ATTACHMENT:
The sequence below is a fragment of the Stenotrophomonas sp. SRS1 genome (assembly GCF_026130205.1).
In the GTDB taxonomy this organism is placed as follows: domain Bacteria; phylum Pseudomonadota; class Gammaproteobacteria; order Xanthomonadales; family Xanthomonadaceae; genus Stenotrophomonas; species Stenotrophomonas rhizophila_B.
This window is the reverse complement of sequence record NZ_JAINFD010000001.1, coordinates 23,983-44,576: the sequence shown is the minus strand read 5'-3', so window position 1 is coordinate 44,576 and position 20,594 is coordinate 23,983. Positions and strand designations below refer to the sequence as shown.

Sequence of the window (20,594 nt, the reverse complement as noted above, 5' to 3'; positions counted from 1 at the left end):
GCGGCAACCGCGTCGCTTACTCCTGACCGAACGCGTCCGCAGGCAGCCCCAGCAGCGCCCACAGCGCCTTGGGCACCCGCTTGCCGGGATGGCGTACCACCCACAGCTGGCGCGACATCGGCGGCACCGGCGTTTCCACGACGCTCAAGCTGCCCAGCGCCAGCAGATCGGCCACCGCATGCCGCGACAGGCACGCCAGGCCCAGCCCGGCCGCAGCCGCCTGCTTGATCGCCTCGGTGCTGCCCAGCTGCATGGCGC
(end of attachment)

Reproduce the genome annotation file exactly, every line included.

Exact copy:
The sequence below is a fragment of the Stenotrophomonas sp. SRS1 genome (assembly GCF_026130205.1).
In the GTDB taxonomy this organism is placed as follows: domain Bacteria; phylum Pseudomonadota; class Gammaproteobacteria; order Xanthomonadales; family Xanthomonadaceae; genus Stenotrophomonas; species Stenotrophomonas rhizophila_B.
This window is the reverse complement of sequence record NZ_JAINFD010000001.1, coordinates 23,983-44,576: the sequence shown is the minus strand read 5'-3', so window position 1 is coordinate 44,576 and position 20,594 is coordinate 23,983. Positions and strand designations below refer to the sequence as shown.

Sequence of the window (20,594 nt, the reverse complement as noted above, 5' to 3'; positions counted from 1 at the left end):
GCGGCAACCGCGTCGCTTACTCCTGACCGAACGCGTCCGCAGGCAGCCCCAGCAGCGCCCACAGCGCCTTGGGCACCCGCTTGCCGGGATGGCGTACCACCCACAGCTGGCGCGACATCGGCGGCACCGGCGTTTCCACGACGCTCAAGCTGCCCAGCGCCAGCAGATCGGCCACCGCATGCCGCGACAGGCACGCCAGGCCCAGCCCGGCCGCAGCCGCCTGCTTGATCGCCTCGGTGCTGCCCAGCTGCATGGCGC